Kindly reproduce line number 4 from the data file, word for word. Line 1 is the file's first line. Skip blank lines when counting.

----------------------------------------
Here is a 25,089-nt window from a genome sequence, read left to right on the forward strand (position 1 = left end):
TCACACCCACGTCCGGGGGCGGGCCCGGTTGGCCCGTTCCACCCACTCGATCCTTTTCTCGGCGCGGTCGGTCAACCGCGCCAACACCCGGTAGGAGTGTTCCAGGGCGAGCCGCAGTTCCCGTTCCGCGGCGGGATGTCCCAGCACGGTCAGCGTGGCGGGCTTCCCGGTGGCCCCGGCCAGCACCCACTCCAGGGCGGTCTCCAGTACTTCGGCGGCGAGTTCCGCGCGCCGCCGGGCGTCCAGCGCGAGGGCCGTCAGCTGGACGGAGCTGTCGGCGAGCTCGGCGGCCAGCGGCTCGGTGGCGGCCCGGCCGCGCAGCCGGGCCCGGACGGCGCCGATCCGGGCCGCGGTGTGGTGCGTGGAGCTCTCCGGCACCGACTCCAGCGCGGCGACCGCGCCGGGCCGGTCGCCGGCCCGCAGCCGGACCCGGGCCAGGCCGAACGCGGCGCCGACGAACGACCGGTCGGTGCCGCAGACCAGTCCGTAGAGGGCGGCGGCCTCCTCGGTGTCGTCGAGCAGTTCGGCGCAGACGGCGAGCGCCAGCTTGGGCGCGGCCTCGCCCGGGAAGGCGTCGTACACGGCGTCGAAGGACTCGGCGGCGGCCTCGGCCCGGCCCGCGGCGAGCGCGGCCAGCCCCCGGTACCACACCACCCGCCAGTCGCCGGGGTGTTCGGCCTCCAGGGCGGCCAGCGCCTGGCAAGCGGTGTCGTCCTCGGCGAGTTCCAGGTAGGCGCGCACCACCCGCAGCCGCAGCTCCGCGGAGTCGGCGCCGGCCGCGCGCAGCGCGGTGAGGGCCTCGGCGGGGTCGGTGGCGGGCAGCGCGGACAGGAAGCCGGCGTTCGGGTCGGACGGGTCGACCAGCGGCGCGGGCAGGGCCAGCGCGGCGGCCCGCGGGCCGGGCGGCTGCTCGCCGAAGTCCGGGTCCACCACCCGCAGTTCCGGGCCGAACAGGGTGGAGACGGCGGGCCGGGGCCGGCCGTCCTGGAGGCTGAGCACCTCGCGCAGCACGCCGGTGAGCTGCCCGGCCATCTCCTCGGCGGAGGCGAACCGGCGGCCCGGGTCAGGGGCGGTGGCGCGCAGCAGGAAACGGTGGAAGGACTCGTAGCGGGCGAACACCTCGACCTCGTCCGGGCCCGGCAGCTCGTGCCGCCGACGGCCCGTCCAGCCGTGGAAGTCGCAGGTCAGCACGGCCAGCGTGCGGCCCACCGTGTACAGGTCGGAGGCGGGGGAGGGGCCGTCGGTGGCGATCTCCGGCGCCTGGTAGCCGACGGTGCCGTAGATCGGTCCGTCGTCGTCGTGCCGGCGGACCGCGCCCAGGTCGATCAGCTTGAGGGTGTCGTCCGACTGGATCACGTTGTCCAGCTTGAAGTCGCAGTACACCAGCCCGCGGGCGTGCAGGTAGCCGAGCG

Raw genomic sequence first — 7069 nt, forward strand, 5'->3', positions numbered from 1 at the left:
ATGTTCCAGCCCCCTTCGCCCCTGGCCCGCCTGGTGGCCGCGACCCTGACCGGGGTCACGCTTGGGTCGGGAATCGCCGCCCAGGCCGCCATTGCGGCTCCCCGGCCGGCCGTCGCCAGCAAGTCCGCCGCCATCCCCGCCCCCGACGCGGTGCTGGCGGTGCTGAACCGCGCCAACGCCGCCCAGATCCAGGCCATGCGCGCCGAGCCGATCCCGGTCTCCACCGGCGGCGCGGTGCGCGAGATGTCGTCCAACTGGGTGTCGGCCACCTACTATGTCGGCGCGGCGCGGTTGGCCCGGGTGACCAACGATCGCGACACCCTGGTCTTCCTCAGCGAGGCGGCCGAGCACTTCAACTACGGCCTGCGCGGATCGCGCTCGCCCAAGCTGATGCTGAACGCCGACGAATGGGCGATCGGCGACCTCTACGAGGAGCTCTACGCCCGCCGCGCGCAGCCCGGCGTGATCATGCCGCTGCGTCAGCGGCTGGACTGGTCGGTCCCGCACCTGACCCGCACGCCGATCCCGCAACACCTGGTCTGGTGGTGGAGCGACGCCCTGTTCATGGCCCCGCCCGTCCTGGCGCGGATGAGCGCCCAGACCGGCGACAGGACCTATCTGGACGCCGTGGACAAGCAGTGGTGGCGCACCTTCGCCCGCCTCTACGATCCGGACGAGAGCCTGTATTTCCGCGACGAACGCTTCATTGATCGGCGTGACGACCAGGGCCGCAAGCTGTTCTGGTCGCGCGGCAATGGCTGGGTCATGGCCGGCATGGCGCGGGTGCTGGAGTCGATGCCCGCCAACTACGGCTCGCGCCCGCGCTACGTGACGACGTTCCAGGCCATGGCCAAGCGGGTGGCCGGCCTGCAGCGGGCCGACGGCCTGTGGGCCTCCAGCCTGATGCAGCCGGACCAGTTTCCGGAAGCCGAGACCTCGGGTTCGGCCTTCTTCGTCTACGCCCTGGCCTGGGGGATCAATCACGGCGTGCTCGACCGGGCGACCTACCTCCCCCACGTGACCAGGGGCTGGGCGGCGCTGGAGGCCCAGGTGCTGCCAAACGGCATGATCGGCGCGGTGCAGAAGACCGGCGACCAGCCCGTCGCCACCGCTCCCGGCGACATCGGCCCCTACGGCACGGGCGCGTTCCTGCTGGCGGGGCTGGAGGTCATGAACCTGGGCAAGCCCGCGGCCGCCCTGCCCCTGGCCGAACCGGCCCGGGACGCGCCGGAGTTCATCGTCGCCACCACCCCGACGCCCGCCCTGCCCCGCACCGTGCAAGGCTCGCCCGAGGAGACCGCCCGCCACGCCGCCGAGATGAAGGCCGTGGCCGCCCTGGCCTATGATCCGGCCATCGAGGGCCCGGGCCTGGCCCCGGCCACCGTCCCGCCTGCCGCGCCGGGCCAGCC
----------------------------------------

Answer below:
ATGTTCCAGCCCCCTTCGCCCCTGGCCCGCCTGGTGGCCGCGACCCTGACCGGGGTCACGCTTGGGTCGGGAATCGCCGCCCAGGCCGCCATTGCGGCTCCCCGGCCGGCCGTCGCCAGCAAGTCCGCCGCCATCCCCGCCCCCGACGCGGTGCTGGCGGTGCTGAACCGCGCCAACGCCGCCCAGATCCAGGCCATGCGCGCCGAGCCGATCCCGGTCTCCACCGGCGGCGCGGTGCGCGAGATGTCGTCCAACTGGGTGTCGGCCACCTACTATGTCGGCGCGGCGCGGTTGGCCCGGGTGACCAACGATCGCGACACCCTGGTCTTCCTCAGCGAGGCGGCCGAGCACTTCAACTACGGCCTGCGCGGATCGCGCTCGCCCAAGCTGATGCTGAACGCCGACGAATGGGCGATCGGCGACCTCTACGAGGAGCTCTACGCCCGCCGCGCGCAGCCCGGCGTGATCATGCCGCTGCGTCAGCGGCTGGACTGGTCGGTCCCGCACCTGACCCGCACGCCGATCCCGCAACACCTGGTCTGGTGGTGGAGCGACGCCCTGTTCATGGCCCCGCCCGTCCTGGCGCGGATGAGCGCCCAGACCGGCGACAGGACCTATCTGGACGCCGTGGACAAGCAGTGGTGGCGCACCTTCGCCCGCCTCTACGATCCGGACGAGAGCCTGTATTTCCGCGACGAACGCTTCATTGATCGGCGTGACGACCAGGGCCGCAAGCTGTTCTGGTCGCGCGGCAATGGCTGGGTCATGGCCGGCATGGCGCGGGTGCTGGAGTCGATGCCCGCCAACTACGGCTCGCGCCCGCGCTACGTGACGACGTTCCAGGCCATGGCCAAGCGGGTGGCCGGCCTGCAGCGGGCCGACGGCCTGTGGGCCTCCAGCCTGATGCAGCCGGACCAGTTTCCGGAAGCCGAGACCTCGGGTTCGGCCTTCTTCGTCTACGCCCTGGCCTGGGGGATCAATCACGGCGTGCTCGACCGGGCGACCTACCTCCCCCACGTGACCAGGGGCTGGGCGGCGCTGGAGGCCCAGGTGCTGCCAAACGGCATGATCGGCGCGGTGCAGAAGACCGGCGACCAGCCCGTCGCCACCGCTCCCGGCGACATCGGCCCCTACGGCACGGGCGCGTTCCTGCTGGCGGGGCTGGAGGTCATGAACCTGGGCAAGCCCGCGGCCGCCCTGCCCCTGGCCGAACCGGCCCGGGACGCGCCGGAGTTCATCGTCGCCACCACCCCGACGCCCGCCCTGCCCCGCACCGTGCAAGGCTCGCCCGAGGAGACCGCCCGCCACGCCGCCGAGATGAAGGCCGTGGCCGCCCTGGCCTATGATCCGGCCATCGAGGGCCCGGGCCTGGCCCCGGCCACCGTCCCGCCTGCCGCGCCGGGCCAGCC